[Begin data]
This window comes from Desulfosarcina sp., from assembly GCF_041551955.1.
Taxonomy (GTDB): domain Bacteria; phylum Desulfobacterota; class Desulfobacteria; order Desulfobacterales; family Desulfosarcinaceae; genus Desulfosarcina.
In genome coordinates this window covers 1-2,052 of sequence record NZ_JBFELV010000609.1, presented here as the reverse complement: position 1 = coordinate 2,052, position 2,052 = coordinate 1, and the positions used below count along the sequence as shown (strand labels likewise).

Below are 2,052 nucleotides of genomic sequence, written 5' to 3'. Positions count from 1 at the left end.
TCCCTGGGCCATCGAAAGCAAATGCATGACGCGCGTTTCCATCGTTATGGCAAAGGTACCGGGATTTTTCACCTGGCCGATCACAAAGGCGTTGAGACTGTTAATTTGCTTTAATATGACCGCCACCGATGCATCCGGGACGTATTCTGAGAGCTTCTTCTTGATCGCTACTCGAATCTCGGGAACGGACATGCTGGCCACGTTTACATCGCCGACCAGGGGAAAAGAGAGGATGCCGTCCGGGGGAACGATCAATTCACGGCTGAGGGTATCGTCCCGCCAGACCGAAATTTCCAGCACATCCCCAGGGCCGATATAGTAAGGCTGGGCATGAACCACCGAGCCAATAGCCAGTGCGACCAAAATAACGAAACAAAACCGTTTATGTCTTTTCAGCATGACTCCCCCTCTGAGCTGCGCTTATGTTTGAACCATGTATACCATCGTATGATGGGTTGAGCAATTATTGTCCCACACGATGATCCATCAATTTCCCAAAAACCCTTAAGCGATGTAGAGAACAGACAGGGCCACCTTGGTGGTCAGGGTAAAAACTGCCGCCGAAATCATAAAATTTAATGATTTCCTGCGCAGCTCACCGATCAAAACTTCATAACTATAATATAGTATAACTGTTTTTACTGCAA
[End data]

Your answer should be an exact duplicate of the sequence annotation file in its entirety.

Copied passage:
This window comes from Desulfosarcina sp., from assembly GCF_041551955.1.
Taxonomy (GTDB): domain Bacteria; phylum Desulfobacterota; class Desulfobacteria; order Desulfobacterales; family Desulfosarcinaceae; genus Desulfosarcina.
In genome coordinates this window covers 1-2,052 of sequence record NZ_JBFELV010000609.1, presented here as the reverse complement: position 1 = coordinate 2,052, position 2,052 = coordinate 1, and the positions used below count along the sequence as shown (strand labels likewise).

Below are 2,052 nucleotides of genomic sequence, written 5' to 3'. Positions count from 1 at the left end.
TCCCTGGGCCATCGAAAGCAAATGCATGACGCGCGTTTCCATCGTTATGGCAAAGGTACCGGGATTTTTCACCTGGCCGATCACAAAGGCGTTGAGACTGTTAATTTGCTTTAATATGACCGCCACCGATGCATCCGGGACGTATTCTGAGAGCTTCTTCTTGATCGCTACTCGAATCTCGGGAACGGACATGCTGGCCACGTTTACATCGCCGACCAGGGGAAAAGAGAGGATGCCGTCCGGGGGAACGATCAATTCACGGCTGAGGGTATCGTCCCGCCAGACCGAAATTTCCAGCACATCCCCAGGGCCGATATAGTAAGGCTGGGCATGAACCACCGAGCCAATAGCCAGTGCGACCAAAATAACGAAACAAAACCGTTTATGTCTTTTCAGCATGACTCCCCCTCTGAGCTGCGCTTATGTTTGAACCATGTATACCATCGTATGATGGGTTGAGCAATTATTGTCCCACACGATGATCCATCAATTTCCCAAAAACCCTTAAGCGATGTAGAGAACAGACAGGGCCACCTTGGTGGTCAGGGTAAAAACTGCCGCCGAAATCATAAAATTTAATGATTTCCTGCGCAGCTCACCGATCAAAACTTCATAACTATAATATAGTATAACTGTTTTTACTGCAA